Going, Going, Gone  | American Journalism Review
 AJR  The Beat
From AJR,   June 2000

Going, Going, Gone   

A National Public Radio correspondent lands a sweet summer gig as a play-by-play radio announcer for a minor league team.

By Jessica Leshnoff
     



Neal Conan isn't a superstar baseball player. He's not even a really good baseball player. He's a news commentator. So how did this National Public Radio correspondent and host of "Weekly Edition: The Best of NPR News," a self-proclaimed "bad field/no-hit second baseman," land himself a sweet summer gig as a play-by-play radio announcer for a Maryland minor league team?
By following his "adult childhood dream," he saysÐone that started in a hotel room just before Conan was scheduled to begin covering the 1996 Democratic National Convention. While listening to a baseball game on the radio, he was suddenly struck by a revelation: He and the baseball announcer were doing the same things, only in different venues.
Both had to, as he puts it, "set the scene," "get the lineup" and "describe the action down on the floor or down on the field." Conan, an NPR staffer since 1977, decided that this is what he wanted to do. He got in touch with an agent and his dream became realityÐoccasional commentating for Maryland's Bowie Bay Sox.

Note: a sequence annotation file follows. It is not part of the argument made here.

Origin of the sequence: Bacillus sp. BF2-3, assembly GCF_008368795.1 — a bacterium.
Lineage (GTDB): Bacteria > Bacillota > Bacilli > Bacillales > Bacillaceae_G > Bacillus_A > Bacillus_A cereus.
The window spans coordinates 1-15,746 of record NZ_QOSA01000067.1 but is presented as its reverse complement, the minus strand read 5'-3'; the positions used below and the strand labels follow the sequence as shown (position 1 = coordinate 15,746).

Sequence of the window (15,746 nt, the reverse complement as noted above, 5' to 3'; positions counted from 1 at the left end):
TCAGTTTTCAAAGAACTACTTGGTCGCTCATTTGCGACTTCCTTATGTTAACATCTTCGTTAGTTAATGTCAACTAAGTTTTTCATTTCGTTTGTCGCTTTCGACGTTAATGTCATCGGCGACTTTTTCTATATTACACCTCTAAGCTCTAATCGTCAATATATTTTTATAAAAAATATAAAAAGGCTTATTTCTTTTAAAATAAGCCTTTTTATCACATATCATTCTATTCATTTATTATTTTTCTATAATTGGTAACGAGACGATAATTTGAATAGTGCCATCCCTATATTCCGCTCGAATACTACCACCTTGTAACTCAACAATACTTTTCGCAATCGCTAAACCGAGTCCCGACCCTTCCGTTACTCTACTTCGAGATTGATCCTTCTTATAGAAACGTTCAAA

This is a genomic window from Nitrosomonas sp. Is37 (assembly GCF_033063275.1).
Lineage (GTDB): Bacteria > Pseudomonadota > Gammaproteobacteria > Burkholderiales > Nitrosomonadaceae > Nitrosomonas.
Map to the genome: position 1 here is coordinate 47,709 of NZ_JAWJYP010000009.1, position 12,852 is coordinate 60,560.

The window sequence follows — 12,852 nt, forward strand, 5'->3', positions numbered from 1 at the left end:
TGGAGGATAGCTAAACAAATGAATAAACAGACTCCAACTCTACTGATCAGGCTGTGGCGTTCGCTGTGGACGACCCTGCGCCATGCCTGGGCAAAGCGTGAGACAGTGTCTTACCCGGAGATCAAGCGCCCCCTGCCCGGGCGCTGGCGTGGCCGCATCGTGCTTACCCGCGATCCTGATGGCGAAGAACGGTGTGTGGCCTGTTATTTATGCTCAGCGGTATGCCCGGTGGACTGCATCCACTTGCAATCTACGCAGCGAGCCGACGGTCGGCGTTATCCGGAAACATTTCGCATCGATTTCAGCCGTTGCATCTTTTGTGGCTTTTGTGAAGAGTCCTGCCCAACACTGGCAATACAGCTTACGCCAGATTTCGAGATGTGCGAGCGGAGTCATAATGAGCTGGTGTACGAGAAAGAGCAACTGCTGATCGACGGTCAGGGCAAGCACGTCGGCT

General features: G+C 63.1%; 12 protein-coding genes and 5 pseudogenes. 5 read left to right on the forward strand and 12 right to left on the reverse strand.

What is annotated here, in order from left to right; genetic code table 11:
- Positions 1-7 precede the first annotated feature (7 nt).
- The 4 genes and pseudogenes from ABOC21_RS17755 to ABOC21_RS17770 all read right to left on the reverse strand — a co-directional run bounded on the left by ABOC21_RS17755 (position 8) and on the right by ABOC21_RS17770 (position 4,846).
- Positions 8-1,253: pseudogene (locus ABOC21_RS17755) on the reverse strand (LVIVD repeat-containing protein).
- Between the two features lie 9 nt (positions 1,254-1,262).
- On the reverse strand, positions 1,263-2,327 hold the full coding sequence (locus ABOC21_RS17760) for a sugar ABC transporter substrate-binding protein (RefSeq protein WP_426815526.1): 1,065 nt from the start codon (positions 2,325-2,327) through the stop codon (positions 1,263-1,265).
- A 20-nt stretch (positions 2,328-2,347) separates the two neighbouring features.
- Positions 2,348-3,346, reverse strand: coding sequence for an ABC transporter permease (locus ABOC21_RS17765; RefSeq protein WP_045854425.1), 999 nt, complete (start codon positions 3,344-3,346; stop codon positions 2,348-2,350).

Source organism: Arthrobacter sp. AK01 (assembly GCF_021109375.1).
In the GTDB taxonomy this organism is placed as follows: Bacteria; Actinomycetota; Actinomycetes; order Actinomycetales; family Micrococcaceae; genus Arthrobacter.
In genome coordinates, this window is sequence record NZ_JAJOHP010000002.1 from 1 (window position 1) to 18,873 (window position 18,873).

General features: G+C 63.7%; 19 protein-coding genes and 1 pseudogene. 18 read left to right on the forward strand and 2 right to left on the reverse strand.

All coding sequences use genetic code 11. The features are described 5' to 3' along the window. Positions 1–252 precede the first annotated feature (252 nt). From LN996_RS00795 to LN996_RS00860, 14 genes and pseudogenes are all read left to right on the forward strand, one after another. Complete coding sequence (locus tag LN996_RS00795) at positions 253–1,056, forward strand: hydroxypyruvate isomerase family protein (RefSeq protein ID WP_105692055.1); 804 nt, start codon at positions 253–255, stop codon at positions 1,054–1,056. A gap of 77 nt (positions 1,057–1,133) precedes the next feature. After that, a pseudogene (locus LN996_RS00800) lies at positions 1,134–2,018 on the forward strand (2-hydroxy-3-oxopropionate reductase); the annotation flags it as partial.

Four years later, Conan, 50, has decided to pursue his ballpark passion full time as the announcer for Maryland's Aberdeen Arsenal. And he has taken a season-long, late-April through late-September leave of absence from NPR, though he will file biweekly essays on life in the minor leagues.
Charlie Vascellaro , director of public relations for the Aberdeen Arsenal, is delighted with Conan's summer appointment.
"He's got one of those perfect, NPR-type voices," he says of Conan. "He's genuinely enthusiastic about what he's doing."
Vascellaro extols Conan's dedication, saying that he took the new position as a true "labor of love" for the game and the newly founded minor league team. Not only has Conan had to move away from his family in Bethesda, Maryland, to live with a host family in Aberdeen, but he has taken a major pay cut. No matter, says Conan. It's fun and the host family is great. He's doing what he loves.
And although his plans are unconventional, the radio personality has received spirited encouragement from coworkers, friends and family.
"Everybody has been very supportive," he says. "It is such a surprising way to spend a summer. A lot of folks are a little envious."
Conan is looking ahead to long trips on the road and many home runs. "This is something I felt I was ready for," he says. "The team is taking a chance on me, and I appreciate their faith."

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